|Measurement||Overall: 46 x 60.8 cm; framed: 65.2 cm x 80.4 cm x 4.3 cm|
|Physical description||oil on canvas on hardboard|
Item copyright: Copyright expired - public domain
This item is in the Public Domain
Adjusting rockets on jets, 77 Squadron, Korea
Depicts an Australian ground crew from the 77 Squadron loading rockets onto a Meteor jet on a runway in Korea, during the Korean War . The work has a pen and ink study, 'Loading rockets, 77 Squadron, Korea' created in Kimpo, Korea in 1952. The 77 Squadron was formed at Pearce, Western Australia, in March 1942. The Squadron moved to Milne Bay, New Guinea, in February 1943 and became heavily engaged in air combat with Japanese aircraft. In March 1946 the Squadron moved to Bofu, then Iwakuni, Japan, as part of the British Commonwealth Occupation Force. The Squadron was preparing to return to Australia in June 1950 when it was called upon by the United Nations for duties in Korea. It performed its first escort on 2 July 1950. Other escorts were followed by operations against enemy tanks, transport, fuel and ammunition dumps. The 77 Squadron began its move to Kimpo, Korea in late July 1951, after converting to the Meteor jet fighter. The unit's main involvement was in fighter sweeps and bomber escorts. In 1952 the role changed to area defence and ground attack, resulting in losses from the Squadron. By cessation of hostilities on 27 July 1953, the Squadron had lost 58 members, and returned to Australia at the end of 1954. It was disbanded on 12 August 1956.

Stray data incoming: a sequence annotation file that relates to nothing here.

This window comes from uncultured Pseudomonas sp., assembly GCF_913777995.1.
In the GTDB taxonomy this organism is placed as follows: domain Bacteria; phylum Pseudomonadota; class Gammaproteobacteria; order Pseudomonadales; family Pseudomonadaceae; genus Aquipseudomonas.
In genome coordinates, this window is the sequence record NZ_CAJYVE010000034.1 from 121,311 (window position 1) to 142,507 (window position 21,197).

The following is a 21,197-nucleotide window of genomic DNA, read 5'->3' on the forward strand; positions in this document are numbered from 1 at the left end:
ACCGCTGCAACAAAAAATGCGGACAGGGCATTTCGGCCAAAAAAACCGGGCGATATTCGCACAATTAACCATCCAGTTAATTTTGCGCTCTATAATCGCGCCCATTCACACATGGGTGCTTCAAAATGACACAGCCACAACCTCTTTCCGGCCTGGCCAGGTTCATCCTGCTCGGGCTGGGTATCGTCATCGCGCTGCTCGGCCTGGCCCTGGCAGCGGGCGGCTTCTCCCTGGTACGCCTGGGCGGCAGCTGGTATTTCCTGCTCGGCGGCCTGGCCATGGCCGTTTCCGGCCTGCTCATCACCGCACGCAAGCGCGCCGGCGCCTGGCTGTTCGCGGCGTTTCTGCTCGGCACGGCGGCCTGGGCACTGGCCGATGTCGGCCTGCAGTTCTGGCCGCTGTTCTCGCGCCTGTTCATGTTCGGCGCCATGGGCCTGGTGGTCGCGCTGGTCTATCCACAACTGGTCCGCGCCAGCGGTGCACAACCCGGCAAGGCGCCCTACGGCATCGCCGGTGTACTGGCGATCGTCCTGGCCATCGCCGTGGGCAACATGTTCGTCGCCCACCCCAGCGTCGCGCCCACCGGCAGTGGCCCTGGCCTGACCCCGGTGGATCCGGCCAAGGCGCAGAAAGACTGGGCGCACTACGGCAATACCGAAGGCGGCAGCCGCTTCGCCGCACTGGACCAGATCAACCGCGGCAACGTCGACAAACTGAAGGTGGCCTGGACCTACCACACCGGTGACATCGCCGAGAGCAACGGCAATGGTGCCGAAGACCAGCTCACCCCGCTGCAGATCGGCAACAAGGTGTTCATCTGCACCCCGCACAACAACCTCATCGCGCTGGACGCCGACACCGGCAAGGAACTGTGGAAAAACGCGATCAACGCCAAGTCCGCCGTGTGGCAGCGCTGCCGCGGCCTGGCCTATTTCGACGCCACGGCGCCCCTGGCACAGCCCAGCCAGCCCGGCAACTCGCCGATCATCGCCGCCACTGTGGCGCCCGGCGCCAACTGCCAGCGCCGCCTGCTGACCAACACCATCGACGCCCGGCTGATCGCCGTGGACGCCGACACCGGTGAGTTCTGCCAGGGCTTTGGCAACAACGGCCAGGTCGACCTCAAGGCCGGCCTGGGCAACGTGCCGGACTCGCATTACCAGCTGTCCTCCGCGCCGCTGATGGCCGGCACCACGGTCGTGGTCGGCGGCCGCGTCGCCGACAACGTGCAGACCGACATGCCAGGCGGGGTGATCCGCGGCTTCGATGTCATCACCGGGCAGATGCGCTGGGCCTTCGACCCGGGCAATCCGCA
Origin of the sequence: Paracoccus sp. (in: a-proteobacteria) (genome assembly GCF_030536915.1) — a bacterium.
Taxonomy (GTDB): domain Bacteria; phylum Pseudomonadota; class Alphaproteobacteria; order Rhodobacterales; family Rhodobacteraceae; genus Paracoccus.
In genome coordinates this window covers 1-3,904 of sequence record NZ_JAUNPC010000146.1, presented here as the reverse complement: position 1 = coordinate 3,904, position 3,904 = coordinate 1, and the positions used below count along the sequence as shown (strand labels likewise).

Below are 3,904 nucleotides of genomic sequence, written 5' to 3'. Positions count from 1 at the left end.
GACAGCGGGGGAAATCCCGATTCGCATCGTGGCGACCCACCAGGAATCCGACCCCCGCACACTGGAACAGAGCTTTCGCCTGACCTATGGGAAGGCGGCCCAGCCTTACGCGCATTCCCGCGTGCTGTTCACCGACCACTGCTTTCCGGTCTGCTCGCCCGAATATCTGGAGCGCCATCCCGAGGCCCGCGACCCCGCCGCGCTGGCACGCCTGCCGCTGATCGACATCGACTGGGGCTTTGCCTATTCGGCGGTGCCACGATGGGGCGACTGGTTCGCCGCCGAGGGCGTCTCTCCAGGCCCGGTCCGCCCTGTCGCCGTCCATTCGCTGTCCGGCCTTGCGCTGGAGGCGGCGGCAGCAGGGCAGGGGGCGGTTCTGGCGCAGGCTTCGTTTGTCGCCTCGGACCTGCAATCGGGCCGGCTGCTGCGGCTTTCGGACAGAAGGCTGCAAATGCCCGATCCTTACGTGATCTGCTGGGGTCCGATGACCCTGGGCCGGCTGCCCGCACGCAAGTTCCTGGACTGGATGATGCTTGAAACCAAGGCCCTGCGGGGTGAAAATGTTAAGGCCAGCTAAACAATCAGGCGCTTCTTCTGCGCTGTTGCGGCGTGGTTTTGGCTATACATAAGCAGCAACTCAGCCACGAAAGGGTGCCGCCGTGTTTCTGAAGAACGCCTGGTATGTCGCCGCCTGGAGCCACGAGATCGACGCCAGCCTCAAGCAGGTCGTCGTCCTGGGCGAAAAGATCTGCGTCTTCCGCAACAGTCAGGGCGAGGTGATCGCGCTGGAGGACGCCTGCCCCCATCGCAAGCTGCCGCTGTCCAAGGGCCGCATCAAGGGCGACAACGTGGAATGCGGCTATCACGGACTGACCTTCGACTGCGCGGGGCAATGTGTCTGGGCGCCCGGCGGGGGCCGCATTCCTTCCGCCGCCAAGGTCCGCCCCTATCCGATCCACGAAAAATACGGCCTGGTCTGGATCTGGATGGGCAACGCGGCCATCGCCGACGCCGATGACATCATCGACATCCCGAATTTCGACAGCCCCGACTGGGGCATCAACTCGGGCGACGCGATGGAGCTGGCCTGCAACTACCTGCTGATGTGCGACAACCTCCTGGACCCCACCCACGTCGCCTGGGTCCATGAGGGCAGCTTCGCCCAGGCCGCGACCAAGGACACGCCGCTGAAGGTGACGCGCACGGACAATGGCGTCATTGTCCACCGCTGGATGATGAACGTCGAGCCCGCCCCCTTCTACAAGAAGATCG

Ivor Hele (1912-1993) served as a Private in the AIF in 1941 and was appointed an official war artist in October that year . From June 1943 until the war ended he worked in a number of locations in northern Australia and New Guinea, maintaining his commission until 1947. He was again appointed official war artist for the Korean War, with the rank of Major, the highest appointment made in any war. From 1953 he executed a number of portrait and painting commissions for the War Memorial and in 1969 was awarded a CBE for his services to art.